When web designer Ben Blumenfeld was working for a major TV network, he was responsible for creating websites for mainstream shows. One day, he made a breakthrough that led to a significant uptake on a show, but the success struck Ben in a way he had not expected. His success meant more people would spend evenmore time watching TV, and he ultimately didn’t see that as a good thing.
The moment proved to be an inflection point for Ben. He wanted to find ways to bake his mission into his career. So when he got a lucky break to join Facebook he continued to look for ways to meld his career and his intention to make a positive difference in the world. As one example Ben joined with Stanford’s Peace Innovationinitiative to start peace.facebook.com, which in turn sparked a conversation around the world about whether people believed we would reach peace in the next 50 years. (Incidentally, Americans are consistently far more pessimistic about this than other countries, such as Egypt, which is among the most optimistic).
Most recently he left and joined with Enrique Allen to cofound The Designer Fundwhich invests in designer-led startups that bake positive social impact into the mission of the institution. Instead of impact being an afterthought or separate project, like some company’s apologetic foundations sometimes appear to be. (Explore some of their inspiring investments here: Neighborland, Angaza Design,Solar Mosaic and Launchpad Toys).
I particularly like the idea of baking positive social impact into the DNA of these organizations by design, rather than thinking of it as an after thought. I am currently teaching a class at thed.Schoolat Stanford applying strategy and design to people(instead of executive teams as I typically do). It provides the space for students to step back and reflect. The objective is to think about their lives and careers by design rather than by default.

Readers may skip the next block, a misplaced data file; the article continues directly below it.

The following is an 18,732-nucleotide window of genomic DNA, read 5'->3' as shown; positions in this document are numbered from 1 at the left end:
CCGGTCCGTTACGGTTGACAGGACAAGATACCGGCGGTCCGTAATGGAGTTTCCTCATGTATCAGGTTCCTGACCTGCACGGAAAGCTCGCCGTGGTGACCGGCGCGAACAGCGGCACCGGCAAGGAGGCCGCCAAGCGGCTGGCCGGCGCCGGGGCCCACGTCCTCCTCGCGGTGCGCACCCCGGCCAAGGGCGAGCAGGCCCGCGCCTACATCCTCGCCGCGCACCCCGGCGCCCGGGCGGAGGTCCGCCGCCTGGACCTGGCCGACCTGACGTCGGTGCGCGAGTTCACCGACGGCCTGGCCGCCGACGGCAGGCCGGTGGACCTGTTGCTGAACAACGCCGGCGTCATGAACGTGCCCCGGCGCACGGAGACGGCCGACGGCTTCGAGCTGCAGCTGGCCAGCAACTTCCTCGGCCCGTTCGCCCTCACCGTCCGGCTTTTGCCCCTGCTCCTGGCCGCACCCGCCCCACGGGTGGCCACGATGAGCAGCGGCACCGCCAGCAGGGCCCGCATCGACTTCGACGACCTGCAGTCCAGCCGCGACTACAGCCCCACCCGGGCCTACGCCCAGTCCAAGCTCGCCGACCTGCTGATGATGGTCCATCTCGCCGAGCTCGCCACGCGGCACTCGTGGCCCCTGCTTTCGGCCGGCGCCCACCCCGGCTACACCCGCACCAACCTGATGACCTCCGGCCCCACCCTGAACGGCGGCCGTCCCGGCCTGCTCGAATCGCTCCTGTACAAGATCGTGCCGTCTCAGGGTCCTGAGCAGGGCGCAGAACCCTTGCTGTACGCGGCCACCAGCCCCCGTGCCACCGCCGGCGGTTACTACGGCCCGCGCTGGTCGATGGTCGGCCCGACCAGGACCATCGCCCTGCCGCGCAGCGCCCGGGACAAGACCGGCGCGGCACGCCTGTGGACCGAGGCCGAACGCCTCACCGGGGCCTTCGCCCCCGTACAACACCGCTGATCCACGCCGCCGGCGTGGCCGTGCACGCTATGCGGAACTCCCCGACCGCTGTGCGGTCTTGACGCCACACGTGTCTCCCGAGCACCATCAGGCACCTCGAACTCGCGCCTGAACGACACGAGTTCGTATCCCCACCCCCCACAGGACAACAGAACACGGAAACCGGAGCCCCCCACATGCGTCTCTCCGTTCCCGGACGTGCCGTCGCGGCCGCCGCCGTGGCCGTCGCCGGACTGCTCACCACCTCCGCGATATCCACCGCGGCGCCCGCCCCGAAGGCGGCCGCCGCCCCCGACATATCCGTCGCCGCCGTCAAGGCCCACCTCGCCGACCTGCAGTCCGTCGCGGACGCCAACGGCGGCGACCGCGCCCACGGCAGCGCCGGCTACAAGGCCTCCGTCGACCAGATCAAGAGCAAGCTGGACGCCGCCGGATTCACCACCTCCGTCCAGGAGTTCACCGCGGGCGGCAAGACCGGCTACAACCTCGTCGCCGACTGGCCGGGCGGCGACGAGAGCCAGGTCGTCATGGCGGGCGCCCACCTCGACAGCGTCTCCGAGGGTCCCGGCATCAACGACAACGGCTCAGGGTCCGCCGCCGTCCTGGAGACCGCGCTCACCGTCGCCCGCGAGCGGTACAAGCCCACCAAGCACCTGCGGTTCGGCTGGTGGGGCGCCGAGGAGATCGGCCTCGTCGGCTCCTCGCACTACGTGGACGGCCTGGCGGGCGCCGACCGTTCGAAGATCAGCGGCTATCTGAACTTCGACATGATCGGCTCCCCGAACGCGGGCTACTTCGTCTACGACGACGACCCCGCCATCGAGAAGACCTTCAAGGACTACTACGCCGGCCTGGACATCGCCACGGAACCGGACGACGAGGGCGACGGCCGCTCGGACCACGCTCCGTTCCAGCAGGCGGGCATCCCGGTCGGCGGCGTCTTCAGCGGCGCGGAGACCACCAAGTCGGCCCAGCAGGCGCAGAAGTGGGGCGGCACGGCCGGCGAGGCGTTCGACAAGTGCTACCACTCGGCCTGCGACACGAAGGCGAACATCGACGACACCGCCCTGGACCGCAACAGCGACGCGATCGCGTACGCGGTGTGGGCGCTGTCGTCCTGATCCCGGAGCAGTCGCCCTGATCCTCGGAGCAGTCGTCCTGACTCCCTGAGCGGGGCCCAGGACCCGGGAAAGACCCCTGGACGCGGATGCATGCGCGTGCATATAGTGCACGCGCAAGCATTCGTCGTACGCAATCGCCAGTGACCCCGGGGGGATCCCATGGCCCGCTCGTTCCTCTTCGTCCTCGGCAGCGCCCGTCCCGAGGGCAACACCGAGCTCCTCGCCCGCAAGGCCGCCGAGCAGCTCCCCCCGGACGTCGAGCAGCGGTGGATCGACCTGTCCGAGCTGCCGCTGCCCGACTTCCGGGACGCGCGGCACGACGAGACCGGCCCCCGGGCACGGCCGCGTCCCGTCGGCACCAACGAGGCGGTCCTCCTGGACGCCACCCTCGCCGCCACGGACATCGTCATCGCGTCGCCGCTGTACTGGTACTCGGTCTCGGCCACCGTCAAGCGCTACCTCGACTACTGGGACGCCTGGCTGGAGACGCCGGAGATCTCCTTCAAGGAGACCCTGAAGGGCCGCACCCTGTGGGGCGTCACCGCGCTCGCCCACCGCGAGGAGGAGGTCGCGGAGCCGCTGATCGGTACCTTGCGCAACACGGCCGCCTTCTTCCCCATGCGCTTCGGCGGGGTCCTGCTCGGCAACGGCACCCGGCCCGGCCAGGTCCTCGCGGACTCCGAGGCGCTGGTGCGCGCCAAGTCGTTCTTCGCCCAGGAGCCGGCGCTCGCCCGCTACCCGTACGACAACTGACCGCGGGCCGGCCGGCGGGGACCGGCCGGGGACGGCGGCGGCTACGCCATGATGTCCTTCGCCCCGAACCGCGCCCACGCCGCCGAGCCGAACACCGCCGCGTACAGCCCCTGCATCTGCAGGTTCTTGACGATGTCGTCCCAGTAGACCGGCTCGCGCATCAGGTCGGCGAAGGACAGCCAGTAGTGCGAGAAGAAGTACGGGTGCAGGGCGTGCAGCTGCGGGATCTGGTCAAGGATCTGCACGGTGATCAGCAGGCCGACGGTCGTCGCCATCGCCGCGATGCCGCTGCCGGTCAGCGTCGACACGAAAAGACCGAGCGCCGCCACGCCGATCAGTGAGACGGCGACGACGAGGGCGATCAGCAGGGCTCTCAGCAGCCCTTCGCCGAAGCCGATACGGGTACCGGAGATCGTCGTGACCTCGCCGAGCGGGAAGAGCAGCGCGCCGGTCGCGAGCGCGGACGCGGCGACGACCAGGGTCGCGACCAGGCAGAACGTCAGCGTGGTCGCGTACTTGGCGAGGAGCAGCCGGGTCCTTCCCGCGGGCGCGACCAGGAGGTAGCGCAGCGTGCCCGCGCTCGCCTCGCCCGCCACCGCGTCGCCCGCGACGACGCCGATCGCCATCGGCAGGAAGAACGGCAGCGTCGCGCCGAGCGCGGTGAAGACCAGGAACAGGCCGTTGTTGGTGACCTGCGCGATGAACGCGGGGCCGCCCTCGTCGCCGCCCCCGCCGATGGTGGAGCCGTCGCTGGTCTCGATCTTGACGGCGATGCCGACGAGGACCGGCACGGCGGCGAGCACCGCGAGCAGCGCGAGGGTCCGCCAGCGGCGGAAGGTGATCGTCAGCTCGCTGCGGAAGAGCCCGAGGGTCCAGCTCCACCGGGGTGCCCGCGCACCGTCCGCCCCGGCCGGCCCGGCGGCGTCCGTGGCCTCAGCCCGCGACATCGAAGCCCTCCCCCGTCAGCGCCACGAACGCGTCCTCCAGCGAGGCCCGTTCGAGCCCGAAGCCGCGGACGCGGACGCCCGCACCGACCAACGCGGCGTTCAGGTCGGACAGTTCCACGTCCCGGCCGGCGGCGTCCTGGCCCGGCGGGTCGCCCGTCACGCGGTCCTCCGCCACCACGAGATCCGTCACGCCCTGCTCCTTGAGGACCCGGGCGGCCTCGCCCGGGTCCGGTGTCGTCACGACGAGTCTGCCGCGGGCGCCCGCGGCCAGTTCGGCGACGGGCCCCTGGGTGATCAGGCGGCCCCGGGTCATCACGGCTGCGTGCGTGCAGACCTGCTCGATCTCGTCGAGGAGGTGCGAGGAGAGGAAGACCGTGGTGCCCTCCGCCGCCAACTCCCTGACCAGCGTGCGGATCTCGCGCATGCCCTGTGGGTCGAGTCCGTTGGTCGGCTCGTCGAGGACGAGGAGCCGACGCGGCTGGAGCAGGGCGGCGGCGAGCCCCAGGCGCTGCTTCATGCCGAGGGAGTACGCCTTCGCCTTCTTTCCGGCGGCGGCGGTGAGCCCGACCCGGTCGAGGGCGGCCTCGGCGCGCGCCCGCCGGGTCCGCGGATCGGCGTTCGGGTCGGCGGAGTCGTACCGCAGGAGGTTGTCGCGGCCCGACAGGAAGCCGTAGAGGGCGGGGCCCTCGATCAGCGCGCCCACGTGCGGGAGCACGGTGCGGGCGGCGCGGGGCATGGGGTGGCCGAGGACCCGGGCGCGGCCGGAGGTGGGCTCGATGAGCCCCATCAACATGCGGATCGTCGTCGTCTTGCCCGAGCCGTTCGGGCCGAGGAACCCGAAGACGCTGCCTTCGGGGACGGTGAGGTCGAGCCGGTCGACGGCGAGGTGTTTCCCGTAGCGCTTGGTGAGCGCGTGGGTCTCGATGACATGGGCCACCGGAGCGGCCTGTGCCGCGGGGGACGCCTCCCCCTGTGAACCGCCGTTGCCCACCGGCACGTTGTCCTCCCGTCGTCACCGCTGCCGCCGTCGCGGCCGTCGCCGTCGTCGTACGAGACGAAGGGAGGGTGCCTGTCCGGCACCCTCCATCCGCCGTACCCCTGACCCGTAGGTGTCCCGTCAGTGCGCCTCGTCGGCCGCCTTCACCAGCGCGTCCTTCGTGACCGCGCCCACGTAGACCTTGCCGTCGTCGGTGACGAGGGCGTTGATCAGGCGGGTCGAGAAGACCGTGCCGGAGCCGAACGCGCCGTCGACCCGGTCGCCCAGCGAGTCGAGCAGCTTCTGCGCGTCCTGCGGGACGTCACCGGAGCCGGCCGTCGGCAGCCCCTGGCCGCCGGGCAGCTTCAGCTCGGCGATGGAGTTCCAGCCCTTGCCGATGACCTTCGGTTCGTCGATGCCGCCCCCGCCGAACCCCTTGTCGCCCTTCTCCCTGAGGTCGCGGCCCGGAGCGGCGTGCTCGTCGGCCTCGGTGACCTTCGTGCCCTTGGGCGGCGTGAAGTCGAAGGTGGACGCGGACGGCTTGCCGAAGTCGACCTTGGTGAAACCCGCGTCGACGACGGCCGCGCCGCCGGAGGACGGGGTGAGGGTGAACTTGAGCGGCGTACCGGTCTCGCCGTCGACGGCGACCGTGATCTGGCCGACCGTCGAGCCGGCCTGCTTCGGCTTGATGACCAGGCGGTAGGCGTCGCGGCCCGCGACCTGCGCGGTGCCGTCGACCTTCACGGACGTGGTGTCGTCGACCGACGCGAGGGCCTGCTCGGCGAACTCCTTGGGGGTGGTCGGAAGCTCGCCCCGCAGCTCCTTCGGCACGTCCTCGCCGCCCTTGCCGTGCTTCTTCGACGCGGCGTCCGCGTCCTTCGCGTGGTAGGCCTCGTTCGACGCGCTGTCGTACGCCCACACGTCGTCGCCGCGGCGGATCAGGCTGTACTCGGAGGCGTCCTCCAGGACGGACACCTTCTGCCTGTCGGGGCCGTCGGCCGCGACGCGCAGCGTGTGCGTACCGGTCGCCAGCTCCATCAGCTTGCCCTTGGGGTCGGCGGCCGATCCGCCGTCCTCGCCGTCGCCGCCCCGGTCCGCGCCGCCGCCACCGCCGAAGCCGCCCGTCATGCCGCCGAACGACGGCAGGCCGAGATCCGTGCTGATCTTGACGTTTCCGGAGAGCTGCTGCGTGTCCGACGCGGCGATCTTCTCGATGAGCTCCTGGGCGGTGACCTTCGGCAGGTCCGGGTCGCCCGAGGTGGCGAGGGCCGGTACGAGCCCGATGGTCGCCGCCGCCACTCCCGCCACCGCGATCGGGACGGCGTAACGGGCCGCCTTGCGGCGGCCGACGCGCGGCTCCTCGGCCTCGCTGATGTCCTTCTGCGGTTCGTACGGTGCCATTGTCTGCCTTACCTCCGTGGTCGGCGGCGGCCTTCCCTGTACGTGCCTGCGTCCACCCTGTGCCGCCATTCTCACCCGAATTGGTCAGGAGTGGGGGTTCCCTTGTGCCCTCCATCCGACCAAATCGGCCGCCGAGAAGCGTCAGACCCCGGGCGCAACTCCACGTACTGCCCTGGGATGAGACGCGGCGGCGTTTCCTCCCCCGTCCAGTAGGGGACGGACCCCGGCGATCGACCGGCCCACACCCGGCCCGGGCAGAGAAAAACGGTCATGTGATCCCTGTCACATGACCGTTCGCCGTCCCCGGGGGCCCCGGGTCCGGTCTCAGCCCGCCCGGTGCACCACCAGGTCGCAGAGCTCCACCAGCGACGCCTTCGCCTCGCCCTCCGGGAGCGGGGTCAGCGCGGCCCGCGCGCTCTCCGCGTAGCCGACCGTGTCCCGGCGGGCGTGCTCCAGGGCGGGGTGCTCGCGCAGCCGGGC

Here are three steps each of us can follow if and when we get to a place in life where we’re questioning what the work we are doing — all the hours we’re spending — are ultimately adding up to.
(See the original Harvard Business Review piece here to see/use the sketch template for Step 1 and 2).
Step 1: Sketch Your Career. It is so easy to get consumed by the stream of activities in our careers. We get so caught up in living our lives that we don’t stop to think sufficiently about our lives. We are reacting instead of being strategic. When I find this happening, I use this simple tool to get a broader perspective. You start on the left at the beginning of your career and end on the right hand side (today). You draw a single line up if you were enjoying the experience and down if it was unfulfilling for you. Write down where you were working, what you were working on, and any other factors that shaped your experience.
Step 2: Connect the Dots. Use the sketch from Step 1 as a launch pad into being an anthropologist of your own life. Go somewhere quiet. You might think of it like a strategic offsite for your own life and career.
Ask: When was I truly happy and why? What activity or theme do I keep coming back to? What is my gravitational pull? When was work effortless for me? What isn’t working for me? When do I seem most like myself? When was it meaningless and why? When was work meaningful and why? Don’t rush the process. Pause long enough to listen. Write the answers down as they come so you can reflect on them later.
Step 3: Ask, “What Will I Create that Will Make the World Awesome?” That may sound like a bit of a wild question but an essential element of strategy is, to state the obvious, thinking about what we want to create in the future.
Ask: What would I do if I could do anything? What would I do if all jobs paid the same? If I could only achieve one thing in my career, what would it be? What do Ireally want? Again, these are big questions. But my experience is that people spend far more time worried about their job than in creating a vision for their career and how they can uniquely contribute to the world. (If you are looking for a pep talk, thisthree minute video from “Kid President” does a fun job challenging us to figure out what we can do to make the world awesome).
Many years ago I followed a process not at all unlike this one listed above and, without exaggeration, it changed the course of my life. The insight I gained led me to quit law school, leave England and move to America to start down the path as a teacher and author. You’re reading this because of that choice. It remains the single most important — and strategic — career decision of my life.
It’s a simple process. But it can help us to break down some complex questions. Like the poet Mary Oliver’s beautifully haunting question: “Tell me, what is it you plan to do with your one wild and precious life?”
Read the original post: How To Design Your Life’s Mission Into Your Career – Linkedin Blog
I welcome your thoughts below and @GregoryMcKeown.
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